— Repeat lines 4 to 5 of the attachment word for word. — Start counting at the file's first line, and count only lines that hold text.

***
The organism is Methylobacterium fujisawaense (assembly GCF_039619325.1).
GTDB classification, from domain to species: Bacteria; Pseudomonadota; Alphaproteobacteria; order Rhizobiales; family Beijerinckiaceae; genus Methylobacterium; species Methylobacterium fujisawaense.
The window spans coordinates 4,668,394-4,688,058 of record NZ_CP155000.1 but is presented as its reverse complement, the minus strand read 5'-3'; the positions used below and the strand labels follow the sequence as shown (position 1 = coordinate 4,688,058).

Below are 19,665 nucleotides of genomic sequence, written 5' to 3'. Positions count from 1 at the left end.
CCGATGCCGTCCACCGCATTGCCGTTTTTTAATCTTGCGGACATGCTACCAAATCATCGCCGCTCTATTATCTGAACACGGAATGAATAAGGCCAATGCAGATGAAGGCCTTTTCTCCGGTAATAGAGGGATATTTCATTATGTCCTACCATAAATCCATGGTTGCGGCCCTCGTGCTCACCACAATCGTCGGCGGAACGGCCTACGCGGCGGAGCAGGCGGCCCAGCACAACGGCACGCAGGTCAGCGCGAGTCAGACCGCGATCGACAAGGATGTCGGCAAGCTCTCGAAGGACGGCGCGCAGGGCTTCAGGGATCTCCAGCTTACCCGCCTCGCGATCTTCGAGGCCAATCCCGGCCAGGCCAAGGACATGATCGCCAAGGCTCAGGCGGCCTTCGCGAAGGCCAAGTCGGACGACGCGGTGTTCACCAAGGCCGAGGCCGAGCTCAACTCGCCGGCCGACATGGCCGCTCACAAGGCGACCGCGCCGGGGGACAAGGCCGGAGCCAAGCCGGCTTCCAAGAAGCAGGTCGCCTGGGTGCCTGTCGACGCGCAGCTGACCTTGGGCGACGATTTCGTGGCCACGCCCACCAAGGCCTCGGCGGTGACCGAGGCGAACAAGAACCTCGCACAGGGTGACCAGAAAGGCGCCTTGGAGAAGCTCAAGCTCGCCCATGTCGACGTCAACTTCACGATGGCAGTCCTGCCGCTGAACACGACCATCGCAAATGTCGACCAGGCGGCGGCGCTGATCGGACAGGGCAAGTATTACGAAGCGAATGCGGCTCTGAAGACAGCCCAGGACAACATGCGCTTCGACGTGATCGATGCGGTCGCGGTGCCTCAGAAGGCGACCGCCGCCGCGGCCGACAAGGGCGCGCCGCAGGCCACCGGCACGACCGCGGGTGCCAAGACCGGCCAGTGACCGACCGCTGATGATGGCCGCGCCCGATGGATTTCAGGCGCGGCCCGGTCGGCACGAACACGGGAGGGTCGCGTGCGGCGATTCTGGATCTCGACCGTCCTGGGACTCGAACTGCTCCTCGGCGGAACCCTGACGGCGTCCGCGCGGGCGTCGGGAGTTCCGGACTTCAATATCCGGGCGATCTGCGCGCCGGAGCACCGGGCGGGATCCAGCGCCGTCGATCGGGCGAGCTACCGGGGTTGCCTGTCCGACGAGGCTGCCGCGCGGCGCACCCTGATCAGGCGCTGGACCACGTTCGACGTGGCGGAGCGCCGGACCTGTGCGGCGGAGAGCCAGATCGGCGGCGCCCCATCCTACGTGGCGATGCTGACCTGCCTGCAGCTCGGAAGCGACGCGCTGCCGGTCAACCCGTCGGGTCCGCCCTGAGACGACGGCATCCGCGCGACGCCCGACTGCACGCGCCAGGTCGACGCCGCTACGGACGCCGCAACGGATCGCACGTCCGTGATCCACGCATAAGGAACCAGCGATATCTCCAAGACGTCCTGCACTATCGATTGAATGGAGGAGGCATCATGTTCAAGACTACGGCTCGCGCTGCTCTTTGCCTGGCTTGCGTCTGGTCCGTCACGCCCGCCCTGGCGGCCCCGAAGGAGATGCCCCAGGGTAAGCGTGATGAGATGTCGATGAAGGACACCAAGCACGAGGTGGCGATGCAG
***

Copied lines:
Below are 19,665 nucleotides of genomic sequence, written 5' to 3'. Positions count from 1 at the left end.
CCGATGCCGTCCACCGCATTGCCGTTTTTTAATCTTGCGGACATGCTACCAAATCATCGCCGCTCTATTATCTGAACACGGAATGAATAAGGCCAATGCAGATGAAGGCCTTTTCTCCGGTAATAGAGGGATATTTCATTATGTCCTACCATAAATCCATGGTTGCGGCCCTCGTGCTCACCACAATCGTCGGCGGAACGGCCTACGCGGCGGAGCAGGCGGCCCAGCACAACGGCACGCAGGTCAGCGCGAGTCAGACCGCGATCGACAAGGATGTCGGCAAGCTCTCGAAGGACGGCGCGCAGGGCTTCAGGGATCTCCAGCTTACCCGCCTCGCGATCTTCGAGGCCAATCCCGGCCAGGCCAAGGACATGATCGCCAAGGCTCAGGCGGCCTTCGCGAAGGCCAAGTCGGACGACGCGGTGTTCACCAAGGCCGAGGCCGAGCTCAACTCGCCGGCCGACATGGCCGCTCACAAGGCGACCGCGCCGGGGGACAAGGCCGGAGCCAAGCCGGCTTCCAAGAAGCAGGTCGCCTGGGTGCCTGTCGACGCGCAGCTGACCTTGGGCGACGATTTCGTGGCCACGCCCACCAAGGCCTCGGCGGTGACCGAGGCGAACAAGAACCTCGCACAGGGTGACCAGAAAGGCGCCTTGGAGAAGCTCAAGCTCGCCCATGTCGACGTCAACTTCACGATGGCAGTCCTGCCGCTGAACACGACCATCGCAAATGTCGACCAGGCGGCGGCGCTGATCGGACAGGGCAAGTATTACGAAGCGAATGCGGCTCTGAAGACAGCCCAGGACAACATGCGCTTCGACGTGATCGATGCGGTCGCGGTGCCTCAGAAGGCGACCGCCGCCGCGGCCGACAAGGGCGCGCCGCAGGCCACCGGCACGACCGCGGGTGCCAAGACCGGCCAGTGACCGACCGCTGATGATGGCCGCGCCCGATGGATTTCAGGCGCGGCCCGGTCGGCACGAACACGGGAGGGTCGCGTGCGGCGATTCTGGATCTCGACCGTCCTGGGACTCGAACTGCTCCTCGGCGGAACCCTGACGGCGTCCGCGCGGGCGTCGGGAGTTCCGGACTTCAATATCCGGGCGATCTGCGCGCCGGAGCACCGGGCGGGATCCAGCGCCGTCGATCGGGCGAGCTACCGGGGTTGCCTGTCCGACGAGGCTGCCGCGCGGCGCACCCTGATCAGGCGCTGGACCACGTTCGACGTGGCGGAGCGCCGGACCTGTGCGGCGGAGAGCCAGATCGGCGGCGCCCCATCCTACGTGGCGATGCTGACCTGCCTGCAGCTCGGAAGCGACGCGCTGCCGGTCAACCCGTCGGGTCCGCCCTGAGACGACGGCATCCGCGCGACGCCCGACTGCACGCGCCAGGTCGACGCCGCTACGGACGCCGCAACGGATCGCACGTCCGTGATCCACGCATAAGGAACCAGCGATATCTCCAAGACGTCCTGCACTATCGATTGAATGGAGGAGGCATCATGTTCAAGACTACGGCTCGCGCTGCTCTTTGCCTGGCTTGCGTCTGGTCCGTCACGCCCGCCCTGGCGGCCCCGAAGGAGATGCCCCAGGGTAAGCGTGATGAGATGTCGATGAAGGACACCAAGCACGAGGTGGCGATGCAG